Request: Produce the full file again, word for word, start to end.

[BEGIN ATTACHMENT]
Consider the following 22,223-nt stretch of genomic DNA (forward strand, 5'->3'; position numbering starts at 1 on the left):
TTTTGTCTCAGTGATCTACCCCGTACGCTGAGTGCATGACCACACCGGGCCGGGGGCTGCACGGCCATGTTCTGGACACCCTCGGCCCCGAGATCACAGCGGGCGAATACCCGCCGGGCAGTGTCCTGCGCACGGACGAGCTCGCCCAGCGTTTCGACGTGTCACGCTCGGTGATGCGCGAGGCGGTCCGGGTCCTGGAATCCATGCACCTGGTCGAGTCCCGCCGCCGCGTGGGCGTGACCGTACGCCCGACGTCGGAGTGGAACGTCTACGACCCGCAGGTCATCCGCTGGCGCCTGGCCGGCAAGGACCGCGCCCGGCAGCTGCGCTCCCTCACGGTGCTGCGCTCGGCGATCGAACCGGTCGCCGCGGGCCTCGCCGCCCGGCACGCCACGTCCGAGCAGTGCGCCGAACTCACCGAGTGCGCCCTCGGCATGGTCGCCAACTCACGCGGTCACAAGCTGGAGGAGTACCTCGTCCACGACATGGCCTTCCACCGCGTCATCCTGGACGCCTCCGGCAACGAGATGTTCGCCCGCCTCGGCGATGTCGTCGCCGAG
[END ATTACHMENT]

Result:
Consider the following 22,223-nt stretch of genomic DNA (forward strand, 5'->3'; position numbering starts at 1 on the left):
TTTTGTCTCAGTGATCTACCCCGTACGCTGAGTGCATGACCACACCGGGCCGGGGGCTGCACGGCCATGTTCTGGACACCCTCGGCCCCGAGATCACAGCGGGCGAATACCCGCCGGGCAGTGTCCTGCGCACGGACGAGCTCGCCCAGCGTTTCGACGTGTCACGCTCGGTGATGCGCGAGGCGGTCCGGGTCCTGGAATCCATGCACCTGGTCGAGTCCCGCCGCCGCGTGGGCGTGACCGTACGCCCGACGTCGGAGTGGAACGTCTACGACCCGCAGGTCATCCGCTGGCGCCTGGCCGGCAAGGACCGCGCCCGGCAGCTGCGCTCCCTCACGGTGCTGCGCTCGGCGATCGAACCGGTCGCCGCGGGCCTCGCCGCCCGGCACGCCACGTCCGAGCAGTGCGCCGAACTCACCGAGTGCGCCCTCGGCATGGTCGCCAACTCACGCGGTCACAAGCTGGAGGAGTACCTCGTCCACGACATGGCCTTCCACCGCGTCATCCTGGACGCCTCCGGCAACGAGATGTTCGCCCGCCTCGGCGATGTCGTCGCCGAG